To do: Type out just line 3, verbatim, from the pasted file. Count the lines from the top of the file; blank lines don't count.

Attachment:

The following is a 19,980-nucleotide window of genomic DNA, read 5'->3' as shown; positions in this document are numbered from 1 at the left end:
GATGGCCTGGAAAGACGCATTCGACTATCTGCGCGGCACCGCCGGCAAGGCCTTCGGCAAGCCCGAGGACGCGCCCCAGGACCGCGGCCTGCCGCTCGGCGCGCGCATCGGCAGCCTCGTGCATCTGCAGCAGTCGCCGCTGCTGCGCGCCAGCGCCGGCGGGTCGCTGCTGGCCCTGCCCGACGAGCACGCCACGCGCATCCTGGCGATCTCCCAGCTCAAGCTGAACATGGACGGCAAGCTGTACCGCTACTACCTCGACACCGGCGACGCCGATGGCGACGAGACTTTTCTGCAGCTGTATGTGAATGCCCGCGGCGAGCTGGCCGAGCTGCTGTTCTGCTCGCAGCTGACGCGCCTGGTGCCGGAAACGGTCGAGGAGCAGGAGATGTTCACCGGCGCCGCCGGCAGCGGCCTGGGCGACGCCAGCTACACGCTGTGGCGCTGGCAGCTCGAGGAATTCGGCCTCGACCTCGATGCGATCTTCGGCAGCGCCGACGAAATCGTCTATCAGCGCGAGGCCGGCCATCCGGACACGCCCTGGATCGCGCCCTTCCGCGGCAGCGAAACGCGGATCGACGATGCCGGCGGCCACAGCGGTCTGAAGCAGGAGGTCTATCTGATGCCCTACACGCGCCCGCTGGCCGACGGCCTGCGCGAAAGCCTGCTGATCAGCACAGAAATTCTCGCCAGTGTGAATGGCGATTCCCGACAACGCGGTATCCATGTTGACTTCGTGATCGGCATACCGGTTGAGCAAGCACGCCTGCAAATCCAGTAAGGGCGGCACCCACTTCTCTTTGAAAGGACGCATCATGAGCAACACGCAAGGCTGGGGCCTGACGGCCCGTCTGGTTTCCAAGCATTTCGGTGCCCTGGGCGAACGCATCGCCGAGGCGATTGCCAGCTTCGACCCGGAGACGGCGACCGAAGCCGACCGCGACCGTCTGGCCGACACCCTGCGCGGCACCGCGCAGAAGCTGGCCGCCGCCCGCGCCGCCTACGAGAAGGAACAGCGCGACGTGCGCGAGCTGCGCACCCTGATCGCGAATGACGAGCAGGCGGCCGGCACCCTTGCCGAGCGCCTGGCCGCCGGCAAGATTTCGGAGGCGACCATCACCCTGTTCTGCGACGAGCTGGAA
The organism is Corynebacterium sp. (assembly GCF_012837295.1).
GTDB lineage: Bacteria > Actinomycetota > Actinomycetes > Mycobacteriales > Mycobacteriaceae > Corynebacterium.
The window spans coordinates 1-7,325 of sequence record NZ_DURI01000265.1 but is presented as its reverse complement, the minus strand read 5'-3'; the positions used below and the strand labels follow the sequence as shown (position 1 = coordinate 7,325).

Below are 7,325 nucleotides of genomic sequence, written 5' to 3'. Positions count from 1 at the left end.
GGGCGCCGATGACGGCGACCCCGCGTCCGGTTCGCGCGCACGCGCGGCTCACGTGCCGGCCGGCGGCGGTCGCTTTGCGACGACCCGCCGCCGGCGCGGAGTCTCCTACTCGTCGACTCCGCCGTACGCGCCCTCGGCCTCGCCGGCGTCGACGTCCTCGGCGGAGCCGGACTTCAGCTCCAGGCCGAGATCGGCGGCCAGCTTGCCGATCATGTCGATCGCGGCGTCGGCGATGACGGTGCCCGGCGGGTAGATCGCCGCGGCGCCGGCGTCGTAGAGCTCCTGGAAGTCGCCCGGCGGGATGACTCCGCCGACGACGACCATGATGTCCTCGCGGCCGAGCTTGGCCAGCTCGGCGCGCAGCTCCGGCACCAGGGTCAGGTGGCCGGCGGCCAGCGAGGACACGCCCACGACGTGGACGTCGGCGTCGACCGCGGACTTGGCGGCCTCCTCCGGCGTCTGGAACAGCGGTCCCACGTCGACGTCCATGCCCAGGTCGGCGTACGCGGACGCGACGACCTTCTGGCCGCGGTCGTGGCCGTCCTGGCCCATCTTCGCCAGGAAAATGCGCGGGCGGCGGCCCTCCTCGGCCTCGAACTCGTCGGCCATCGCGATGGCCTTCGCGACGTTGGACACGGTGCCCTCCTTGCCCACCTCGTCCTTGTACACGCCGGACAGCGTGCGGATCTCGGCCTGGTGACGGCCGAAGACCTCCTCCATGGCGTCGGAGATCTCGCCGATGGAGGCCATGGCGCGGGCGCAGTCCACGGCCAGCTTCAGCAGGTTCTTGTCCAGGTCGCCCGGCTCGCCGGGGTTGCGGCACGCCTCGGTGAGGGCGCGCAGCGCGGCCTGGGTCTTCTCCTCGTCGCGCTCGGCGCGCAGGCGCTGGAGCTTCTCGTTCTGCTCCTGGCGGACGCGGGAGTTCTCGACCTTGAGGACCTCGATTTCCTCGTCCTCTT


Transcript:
The organism is Corynebacterium sp. (assembly GCF_012837295.1).